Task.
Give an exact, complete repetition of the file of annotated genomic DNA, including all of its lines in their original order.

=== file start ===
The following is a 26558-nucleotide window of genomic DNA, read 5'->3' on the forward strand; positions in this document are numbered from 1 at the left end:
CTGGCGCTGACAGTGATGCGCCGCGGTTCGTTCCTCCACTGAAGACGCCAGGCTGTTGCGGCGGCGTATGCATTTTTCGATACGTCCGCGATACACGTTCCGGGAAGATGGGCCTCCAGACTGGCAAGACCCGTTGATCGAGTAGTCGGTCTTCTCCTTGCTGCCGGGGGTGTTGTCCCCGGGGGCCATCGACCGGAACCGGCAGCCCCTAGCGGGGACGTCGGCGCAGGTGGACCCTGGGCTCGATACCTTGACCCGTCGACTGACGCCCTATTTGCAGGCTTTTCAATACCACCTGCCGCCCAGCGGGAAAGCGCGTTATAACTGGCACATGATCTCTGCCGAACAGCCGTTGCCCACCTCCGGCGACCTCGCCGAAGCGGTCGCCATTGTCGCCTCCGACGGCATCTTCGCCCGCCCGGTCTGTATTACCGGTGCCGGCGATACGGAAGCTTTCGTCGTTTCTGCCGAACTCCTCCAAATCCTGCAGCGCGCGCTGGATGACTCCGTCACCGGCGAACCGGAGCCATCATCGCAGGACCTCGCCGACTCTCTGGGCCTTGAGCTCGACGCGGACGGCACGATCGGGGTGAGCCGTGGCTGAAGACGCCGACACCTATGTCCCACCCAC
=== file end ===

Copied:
The following is a 26558-nucleotide window of genomic DNA, read 5'->3' on the forward strand; positions in this document are numbered from 1 at the left end:
CTGGCGCTGACAGTGATGCGCCGCGGTTCGTTCCTCCACTGAAGACGCCAGGCTGTTGCGGCGGCGTATGCATTTTTCGATACGTCCGCGATACACGTTCCGGGAAGATGGGCCTCCAGACTGGCAAGACCCGTTGATCGAGTAGTCGGTCTTCTCCTTGCTGCCGGGGGTGTTGTCCCCGGGGGCCATCGACCGGAACCGGCAGCCCCTAGCGGGGACGTCGGCGCAGGTGGACCCTGGGCTCGATACCTTGACCCGTCGACTGACGCCCTATTTGCAGGCTTTTCAATACCACCTGCCGCCCAGCGGGAAAGCGCGTTATAACTGGCACATGATCTCTGCCGAACAGCCGTTGCCCACCTCCGGCGACCTCGCCGAAGCGGTCGCCATTGTCGCCTCCGACGGCATCTTCGCCCGCCCGGTCTGTATTACCGGTGCCGGCGATACGGAAGCTTTCGTCGTTTCTGCCGAACTCCTCCAAATCCTGCAGCGCGCGCTGGATGACTCCGTCACCGGCGAACCGGAGCCATCATCGCAGGACCTCGCCGACTCTCTGGGCCTTGAGCTCGACGCGGACGGCACGATCGGGGTGAGCCGTGGCTGAAGACGCCGACACCTATGTCCCACCCAC